for dinosaur fossils i want a river, but not being a geologist i couldn't tell you which sandstone is river based or marine. i'll need to look at the other layers around it to get my clues...

mudstone

another well named "rock". this is simply mud that has either dried out and/or been buried and turned to stone. unlike sandstone it doesn't have a clear building block to look for. mud is made of those smaller particles i was talking about earlier taht are too small to make out with the naked eye (though how you dress your eye is another problem i don't want to worry about right now!). instead of a sandy grained layer surface you'll get a smoother one like this, or the popcorny texture one in the picture below.

mudstone being made of these smaller bits shows you that it was slow moving water (as mud has to be wet after all!). the reason you can tell this wasn't fast water was it would wash these small light particles away before they could form a layer, unlike bigger heavier sand which it couldn't wash away as easy (and again why you can tell sandstone is fast water!).

water only moves slowly on land. in the ocean water is always moving, and with force. on flat bits of land water can not just slow down, but come to a near stand still (compared to the ocean anyway). meaning mudstones only form in lakes, swamps, or extremely slow rivers. meaning if you have mudstone you are looking at somewhere that was on the land!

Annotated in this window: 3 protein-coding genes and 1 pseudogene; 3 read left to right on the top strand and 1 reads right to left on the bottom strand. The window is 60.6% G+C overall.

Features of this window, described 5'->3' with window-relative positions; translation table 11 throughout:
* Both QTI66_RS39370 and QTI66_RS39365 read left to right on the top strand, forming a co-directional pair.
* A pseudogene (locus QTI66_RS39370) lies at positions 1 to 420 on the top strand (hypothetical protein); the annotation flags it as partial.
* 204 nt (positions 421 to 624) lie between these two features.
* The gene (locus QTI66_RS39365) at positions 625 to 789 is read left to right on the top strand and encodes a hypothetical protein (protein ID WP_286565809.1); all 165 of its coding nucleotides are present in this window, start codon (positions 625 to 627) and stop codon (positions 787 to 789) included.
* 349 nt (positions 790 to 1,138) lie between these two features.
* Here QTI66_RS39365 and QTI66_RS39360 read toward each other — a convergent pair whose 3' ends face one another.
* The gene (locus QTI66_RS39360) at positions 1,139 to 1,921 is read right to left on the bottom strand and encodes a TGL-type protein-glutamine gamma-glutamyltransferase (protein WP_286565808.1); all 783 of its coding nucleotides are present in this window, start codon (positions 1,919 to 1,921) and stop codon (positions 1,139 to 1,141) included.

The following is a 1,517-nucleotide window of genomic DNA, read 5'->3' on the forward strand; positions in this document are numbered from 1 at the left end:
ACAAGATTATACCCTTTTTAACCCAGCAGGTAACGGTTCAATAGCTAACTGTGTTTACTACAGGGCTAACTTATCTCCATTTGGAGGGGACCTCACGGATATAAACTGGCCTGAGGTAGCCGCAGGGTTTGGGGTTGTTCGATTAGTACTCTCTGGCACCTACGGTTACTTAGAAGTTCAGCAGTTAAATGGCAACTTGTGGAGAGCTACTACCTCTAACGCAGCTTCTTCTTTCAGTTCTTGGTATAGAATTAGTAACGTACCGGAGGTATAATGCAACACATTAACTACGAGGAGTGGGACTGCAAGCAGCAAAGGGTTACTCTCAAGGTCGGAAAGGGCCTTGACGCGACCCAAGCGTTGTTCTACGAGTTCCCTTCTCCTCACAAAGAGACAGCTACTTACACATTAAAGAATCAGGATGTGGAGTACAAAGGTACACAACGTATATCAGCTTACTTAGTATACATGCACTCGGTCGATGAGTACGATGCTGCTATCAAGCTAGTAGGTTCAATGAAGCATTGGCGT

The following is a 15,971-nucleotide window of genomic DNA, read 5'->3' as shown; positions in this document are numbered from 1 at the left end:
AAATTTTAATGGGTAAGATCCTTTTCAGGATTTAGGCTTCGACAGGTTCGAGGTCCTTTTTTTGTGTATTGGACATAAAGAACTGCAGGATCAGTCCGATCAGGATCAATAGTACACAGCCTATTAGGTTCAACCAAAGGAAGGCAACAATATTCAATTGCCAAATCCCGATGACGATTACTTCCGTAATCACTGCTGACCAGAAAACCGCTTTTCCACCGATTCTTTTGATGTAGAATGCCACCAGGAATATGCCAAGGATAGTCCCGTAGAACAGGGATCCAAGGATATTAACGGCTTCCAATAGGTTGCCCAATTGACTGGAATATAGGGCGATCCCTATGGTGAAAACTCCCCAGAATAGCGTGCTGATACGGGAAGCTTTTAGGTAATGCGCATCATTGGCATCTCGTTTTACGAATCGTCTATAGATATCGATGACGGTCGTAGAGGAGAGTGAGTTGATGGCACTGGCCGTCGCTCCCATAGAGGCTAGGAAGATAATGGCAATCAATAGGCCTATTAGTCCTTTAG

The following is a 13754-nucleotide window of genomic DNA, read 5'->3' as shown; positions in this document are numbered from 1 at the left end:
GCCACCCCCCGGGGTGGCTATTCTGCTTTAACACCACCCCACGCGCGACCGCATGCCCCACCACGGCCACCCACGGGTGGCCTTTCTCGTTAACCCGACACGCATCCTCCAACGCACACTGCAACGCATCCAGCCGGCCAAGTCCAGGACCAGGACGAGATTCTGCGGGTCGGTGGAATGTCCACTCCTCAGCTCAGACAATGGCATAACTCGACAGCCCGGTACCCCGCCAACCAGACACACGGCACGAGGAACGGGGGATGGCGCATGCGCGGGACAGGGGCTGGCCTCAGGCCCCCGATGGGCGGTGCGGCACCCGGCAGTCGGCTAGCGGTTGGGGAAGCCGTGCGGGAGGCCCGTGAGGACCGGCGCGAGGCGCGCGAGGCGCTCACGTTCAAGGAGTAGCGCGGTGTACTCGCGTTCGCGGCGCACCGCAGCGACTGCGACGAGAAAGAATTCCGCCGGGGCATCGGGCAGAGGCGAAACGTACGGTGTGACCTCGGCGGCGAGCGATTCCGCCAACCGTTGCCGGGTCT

why does mudstone form this crazy popcorn texture though you're asking? after all mud doesn't look anything like this. if you find a layer like this, whether it has fossils or NOT, it is a great find!

a neat thing about mudstone is that because it was made of such fine silty material it used to catch all sorts of particles when it was mud. this makes sense, as if you think about it, mud can be very sticky when you step in it (thus why you can get some great fossils stuck in it too!). as there was a lot of volcanoes going off in british columbia during the late cretaceous, there was a lot of volcanic ash and soot floating around in the air. some of it made it into alberta, and some of this ended up getting stuck in the mud around here.

it is these bits of volcanic ash, called bentonite, that cause this popcorning effect in the mudstone. bentonite is like a very tiny rock version of a sponge, and not only does it soaks up water like a sponge. it swells up as it does so. meaning if i took this photo while it was raining, all the cracks between the "popcorn" would be gone, as all the bentonite would have expanded to fill in the gaps. it's only when the mudstone dries out and shrinks that these mini fissures appear in the hillsides.

there is a good reason i didn't take this picture when it was raining though. because the bentonite expands when it is full of water, it gets really squishy on the microscopic level (picture squishing a soaked sponge, it is squishy too). when you step down on it, your weight pushes the water out of the bentonite and causes it to shift. not that you can see this (again we're talking microscope tiny), but what you do notice is how slippery bentonite is when it shifts under you. it is seriously like stepping on a banana peel in a cartoon! so a good safety tip is not to go fossil hunting in the rain or just after it has...